Finally, Houle-Call contends that the ALJ erred in finding that she could perform past relevant work as a house cleaner. (Dkt No. 11 at 4.) The Commissioner counters, and the court agrees, that the ALJ correctly determined that Houle-Call could return to her past relevant work. (Dkt No. 12 at 8-9.)

"[T]he claimant has the burden to show an inability to return to her previous specific job and an inability to perform her past relevant work generally." Jasinski v. Barnhart, 341 F.3d 182, 185 (2d Cir. 2003). Claimants are not disabled when they can perform past relevant work, either as they actually performed it, or as it is generally performed in the national economy. See SSR 82-61, 1982 WL 31387, at *2 (1982); Jock v. Harris, 651 F.2d 133, 135 (2d Cir. 1981). In making this determination, "[a]n ALJ may rely on the claimant's statements, which are generally sufficient for determining the skill level; exertional demands and nonexertional demands of such work.'" Kochanek v. Astrue, No. 08-CV-310, 2010 WL 1705290, at *11 (N.D.N.Y. Apr. 13, 2010) (quoting SSR 82-62, 1982 WL 31386, at *3).

Here, Houle-Call again has not established that she cannot return to her previous specific job or an inability to perform her past relevant work generally. First, and significantly, Houle-Call's treating physician, Dr. Patel, found that she could be continuously exposed to smoke, dust, and known respiratory irritants. (Tr. at 353). Second, the record indicates that Houle-Call had asthma while she previously worked, for nearly a decade, as a house cleaner, but that she stopped working not because of her asthma, but because of her addictions, bi-polar disorder, and obesity. (Tr. at 126-27, 308.) Both of these factors belie Houle-Call's current contention that the ALJ erred by concluding that she can perform past relevant work as a house cleaner. See 20 C.F.R. § 404.1527(b) ("Generally, we give more weight to opinions from... treating sources, since these sources are likely to be the medical professionals most able to provide a detailed, longitudinal picture of your medical impairment(s)."); cf. Johnson v. Barnhart, 269 F.Supp.2d 82, 89 (E.D.N.Y. 2003) (holding that ALJ's determination that the plaintiff could return to past relevant work was not supported by substantial evidence where the ALJ "failed to take into account that plaintiff [who had a seizure disorder]... was twice fired from bookkeeping and accounting positions because of her seizure disorder " (emphasis added)). Accordingly, the ALJ's determination that Houle-Call could return to her past relevant work as a house cleaner is supported by substantial evidence.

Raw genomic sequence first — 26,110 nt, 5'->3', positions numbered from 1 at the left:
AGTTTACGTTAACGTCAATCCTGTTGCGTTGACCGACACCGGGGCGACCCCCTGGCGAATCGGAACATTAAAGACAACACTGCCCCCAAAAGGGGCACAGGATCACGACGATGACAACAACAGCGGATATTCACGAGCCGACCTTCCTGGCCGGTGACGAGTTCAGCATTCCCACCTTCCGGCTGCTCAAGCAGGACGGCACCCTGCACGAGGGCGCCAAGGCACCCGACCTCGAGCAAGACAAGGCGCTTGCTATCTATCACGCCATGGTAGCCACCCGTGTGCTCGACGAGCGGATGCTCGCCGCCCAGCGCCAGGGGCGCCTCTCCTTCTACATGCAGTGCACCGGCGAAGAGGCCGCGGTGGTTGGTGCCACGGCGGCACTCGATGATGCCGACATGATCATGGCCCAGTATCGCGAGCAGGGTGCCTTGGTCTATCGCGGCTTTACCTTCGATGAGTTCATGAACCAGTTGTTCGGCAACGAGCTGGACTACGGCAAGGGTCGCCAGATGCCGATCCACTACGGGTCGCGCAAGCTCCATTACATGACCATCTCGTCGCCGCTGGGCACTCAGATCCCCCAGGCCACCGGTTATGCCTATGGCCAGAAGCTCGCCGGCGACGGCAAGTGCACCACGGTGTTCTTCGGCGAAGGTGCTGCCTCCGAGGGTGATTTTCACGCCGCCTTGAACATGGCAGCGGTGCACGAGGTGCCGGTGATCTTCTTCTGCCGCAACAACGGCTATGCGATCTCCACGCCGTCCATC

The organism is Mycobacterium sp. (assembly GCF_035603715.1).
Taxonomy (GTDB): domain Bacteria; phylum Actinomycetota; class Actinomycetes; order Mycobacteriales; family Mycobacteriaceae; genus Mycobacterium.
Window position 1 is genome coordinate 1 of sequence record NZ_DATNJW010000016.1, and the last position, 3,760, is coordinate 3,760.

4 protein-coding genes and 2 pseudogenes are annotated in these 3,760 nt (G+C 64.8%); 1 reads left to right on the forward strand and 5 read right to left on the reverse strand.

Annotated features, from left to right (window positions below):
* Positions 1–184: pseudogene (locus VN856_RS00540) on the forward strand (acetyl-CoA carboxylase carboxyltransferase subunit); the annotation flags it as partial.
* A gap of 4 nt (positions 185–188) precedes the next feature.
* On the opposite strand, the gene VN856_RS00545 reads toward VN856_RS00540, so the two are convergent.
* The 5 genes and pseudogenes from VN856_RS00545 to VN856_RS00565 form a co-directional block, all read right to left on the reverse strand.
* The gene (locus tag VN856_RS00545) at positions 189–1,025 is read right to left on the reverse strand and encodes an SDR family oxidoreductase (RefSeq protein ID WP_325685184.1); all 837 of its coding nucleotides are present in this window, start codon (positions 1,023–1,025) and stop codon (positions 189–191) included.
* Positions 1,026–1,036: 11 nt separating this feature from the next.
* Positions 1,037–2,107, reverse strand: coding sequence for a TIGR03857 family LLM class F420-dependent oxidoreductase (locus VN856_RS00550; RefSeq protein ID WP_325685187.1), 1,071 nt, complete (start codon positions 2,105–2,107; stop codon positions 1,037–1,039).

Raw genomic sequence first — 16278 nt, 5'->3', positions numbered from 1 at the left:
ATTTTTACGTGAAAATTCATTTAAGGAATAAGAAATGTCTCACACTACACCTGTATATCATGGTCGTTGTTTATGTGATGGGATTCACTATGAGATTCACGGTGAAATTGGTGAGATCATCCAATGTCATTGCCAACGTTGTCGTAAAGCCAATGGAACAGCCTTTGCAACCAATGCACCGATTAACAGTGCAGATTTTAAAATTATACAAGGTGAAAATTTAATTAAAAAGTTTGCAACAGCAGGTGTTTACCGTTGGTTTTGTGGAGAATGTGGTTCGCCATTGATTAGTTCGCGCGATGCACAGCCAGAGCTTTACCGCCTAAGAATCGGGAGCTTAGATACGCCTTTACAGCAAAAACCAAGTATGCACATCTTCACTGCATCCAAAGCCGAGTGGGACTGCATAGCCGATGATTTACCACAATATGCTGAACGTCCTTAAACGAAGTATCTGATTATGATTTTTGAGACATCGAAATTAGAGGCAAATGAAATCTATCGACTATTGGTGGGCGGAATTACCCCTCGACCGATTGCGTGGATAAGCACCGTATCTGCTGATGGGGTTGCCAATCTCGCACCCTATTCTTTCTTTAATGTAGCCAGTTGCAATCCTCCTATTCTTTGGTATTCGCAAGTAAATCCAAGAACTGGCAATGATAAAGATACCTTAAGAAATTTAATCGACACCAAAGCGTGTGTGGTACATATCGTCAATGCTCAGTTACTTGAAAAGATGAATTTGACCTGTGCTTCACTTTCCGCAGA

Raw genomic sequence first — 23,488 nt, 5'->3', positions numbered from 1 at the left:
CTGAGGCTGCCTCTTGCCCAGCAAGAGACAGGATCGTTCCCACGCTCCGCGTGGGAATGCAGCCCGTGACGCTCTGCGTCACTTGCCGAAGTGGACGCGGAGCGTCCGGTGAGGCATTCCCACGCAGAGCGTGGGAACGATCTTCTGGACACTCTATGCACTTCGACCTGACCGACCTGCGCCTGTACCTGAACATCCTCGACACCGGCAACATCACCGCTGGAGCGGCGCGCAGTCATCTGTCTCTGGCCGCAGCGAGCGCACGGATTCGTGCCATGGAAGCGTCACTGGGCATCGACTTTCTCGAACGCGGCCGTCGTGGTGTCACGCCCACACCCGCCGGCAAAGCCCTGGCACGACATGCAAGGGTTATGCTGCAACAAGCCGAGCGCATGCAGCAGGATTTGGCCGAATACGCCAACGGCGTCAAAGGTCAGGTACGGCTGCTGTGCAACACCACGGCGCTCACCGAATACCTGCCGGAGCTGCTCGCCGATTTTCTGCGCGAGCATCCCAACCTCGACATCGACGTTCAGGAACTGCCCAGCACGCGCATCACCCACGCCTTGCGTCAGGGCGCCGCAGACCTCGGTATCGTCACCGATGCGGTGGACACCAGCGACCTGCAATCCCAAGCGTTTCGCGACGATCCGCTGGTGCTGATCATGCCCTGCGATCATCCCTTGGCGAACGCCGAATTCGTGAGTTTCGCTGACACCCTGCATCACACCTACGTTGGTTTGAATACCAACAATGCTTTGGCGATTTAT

VII. Conclusion

WHEREFORE, for the foregoing reasons, it is hereby

ORDERED that the decision of the Commissioner is AFFIRMED and Houle-Call's complaint (Dkt. No. 1) is DISMISSED; and it is further

ORDERED that the Clerk close this case and provide a copy of this Memorandum-Decision and Order to the parties.